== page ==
Martabak pancakes in Indonesia
Good-bye hotdog, hello vegetarian-stuffed-roti! Vancouver trials new street food bylaw
I have eaten some fantastic meals on the street, made tastier I’m sure by low expectations. Whether it’s wafer-thin crepes in Thailand, Banh Mi (Vietnamese Subs) in Vietnam or fresh octopus in Sicily, street vendors accomplish amazing things with basic resources.
As the Vancouver City Council looks to update its 30-year-old street food bylaw, foodies are starting to salivate at the thought of something other than the hotdogs, popcorn and chestnuts currently allowed in the city’s 60 allocated street locations.
The next step is to make sure that the food we want is the food we get.
Vancouver street food: What do we want
While I don’t necessarily expect to find vendors of banana-leaf parcels of sticky rice cropping up on Robson and Granville, I would like some assurance that the newly found spots will foster variety and entrepreneurialism, and not simply be sold to the highest bidder (usually a purveyor of cheaply manufactured fast food).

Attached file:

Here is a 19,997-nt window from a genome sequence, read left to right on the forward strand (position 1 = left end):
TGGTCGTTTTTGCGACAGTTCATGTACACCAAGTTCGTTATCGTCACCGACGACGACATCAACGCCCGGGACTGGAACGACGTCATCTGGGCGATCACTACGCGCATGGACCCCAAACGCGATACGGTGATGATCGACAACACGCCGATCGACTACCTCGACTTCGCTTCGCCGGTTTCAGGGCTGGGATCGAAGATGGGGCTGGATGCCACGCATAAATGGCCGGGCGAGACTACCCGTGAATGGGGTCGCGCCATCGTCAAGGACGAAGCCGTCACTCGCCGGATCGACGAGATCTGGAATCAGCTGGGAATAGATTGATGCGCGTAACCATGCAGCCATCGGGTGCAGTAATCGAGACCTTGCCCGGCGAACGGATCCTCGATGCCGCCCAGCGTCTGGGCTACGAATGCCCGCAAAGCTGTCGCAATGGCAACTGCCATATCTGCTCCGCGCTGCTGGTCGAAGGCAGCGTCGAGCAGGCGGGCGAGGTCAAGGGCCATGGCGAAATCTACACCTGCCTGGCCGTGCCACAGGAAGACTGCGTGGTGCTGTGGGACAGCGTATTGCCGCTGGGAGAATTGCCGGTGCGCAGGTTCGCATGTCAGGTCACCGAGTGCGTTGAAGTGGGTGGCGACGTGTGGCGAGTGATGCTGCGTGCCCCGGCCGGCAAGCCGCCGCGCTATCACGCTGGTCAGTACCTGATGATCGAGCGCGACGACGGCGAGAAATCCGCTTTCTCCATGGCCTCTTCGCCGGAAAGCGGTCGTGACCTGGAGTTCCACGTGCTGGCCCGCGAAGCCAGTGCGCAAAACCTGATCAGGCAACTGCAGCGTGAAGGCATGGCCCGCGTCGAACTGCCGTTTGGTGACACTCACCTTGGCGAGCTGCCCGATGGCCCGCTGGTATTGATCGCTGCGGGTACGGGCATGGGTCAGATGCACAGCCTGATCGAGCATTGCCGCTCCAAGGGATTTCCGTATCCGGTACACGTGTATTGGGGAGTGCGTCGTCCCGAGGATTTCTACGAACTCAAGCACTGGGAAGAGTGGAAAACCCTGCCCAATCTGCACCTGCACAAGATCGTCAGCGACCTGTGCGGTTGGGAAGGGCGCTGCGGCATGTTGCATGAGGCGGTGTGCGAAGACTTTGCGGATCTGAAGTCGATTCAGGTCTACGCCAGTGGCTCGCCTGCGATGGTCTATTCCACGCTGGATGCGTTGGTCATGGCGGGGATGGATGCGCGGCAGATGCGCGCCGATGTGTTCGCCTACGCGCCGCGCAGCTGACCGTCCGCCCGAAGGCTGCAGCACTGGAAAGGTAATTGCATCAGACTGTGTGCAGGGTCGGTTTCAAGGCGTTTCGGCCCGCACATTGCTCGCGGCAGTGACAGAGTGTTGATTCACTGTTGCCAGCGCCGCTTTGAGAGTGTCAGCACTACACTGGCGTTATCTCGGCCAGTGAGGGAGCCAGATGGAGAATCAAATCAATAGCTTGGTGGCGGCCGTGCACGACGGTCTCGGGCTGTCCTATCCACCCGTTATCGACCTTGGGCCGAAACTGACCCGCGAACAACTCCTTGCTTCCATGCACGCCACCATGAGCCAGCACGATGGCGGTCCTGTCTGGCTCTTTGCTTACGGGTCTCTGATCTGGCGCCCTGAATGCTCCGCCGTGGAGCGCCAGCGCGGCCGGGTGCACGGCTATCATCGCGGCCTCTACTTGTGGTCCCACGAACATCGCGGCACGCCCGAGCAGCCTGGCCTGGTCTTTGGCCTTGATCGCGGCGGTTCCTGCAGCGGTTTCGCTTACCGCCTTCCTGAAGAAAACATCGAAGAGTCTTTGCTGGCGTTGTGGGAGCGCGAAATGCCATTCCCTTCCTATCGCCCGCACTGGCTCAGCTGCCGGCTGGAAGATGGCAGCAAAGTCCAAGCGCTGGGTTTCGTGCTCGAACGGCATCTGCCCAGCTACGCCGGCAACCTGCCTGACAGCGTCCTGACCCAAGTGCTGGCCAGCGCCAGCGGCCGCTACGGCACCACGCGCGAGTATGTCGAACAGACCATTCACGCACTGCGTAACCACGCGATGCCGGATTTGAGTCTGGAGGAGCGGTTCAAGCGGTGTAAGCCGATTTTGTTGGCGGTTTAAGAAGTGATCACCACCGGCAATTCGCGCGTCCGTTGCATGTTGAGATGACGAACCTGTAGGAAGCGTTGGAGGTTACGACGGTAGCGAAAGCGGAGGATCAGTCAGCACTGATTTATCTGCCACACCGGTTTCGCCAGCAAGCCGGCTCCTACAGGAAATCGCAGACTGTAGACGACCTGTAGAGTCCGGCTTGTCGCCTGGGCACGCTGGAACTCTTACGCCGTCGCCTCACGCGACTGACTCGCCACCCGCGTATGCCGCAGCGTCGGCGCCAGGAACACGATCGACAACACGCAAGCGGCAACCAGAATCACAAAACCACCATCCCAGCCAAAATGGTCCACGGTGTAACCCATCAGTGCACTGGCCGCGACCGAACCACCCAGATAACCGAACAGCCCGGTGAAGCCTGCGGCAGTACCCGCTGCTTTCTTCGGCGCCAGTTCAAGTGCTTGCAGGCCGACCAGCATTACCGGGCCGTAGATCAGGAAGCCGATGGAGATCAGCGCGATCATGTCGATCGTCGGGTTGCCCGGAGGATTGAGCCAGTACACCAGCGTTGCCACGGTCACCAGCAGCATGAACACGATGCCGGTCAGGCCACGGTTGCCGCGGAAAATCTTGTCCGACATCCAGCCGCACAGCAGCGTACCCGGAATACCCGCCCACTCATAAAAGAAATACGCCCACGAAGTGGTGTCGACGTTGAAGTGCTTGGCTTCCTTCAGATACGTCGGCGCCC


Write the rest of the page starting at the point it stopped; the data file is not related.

Vancouver street food: What don't we want
Street food is a category unto itself. It has flare, taste and a little bit of danger. Hotdogs have their place in there. But personally, I like a couple of simmering pots of vindaloo beckoning from a block away with their aroma. What I don’t want to see is Earl’s Street®.
The long overdue change, initially proposed more than two years ago, received more supporters as a result of the success of food carts during the 2010 Winter Games. Vancouver is reportedly modelling itself on Portland, Oregon, a city that claims upwards of 400 food trucks and carts.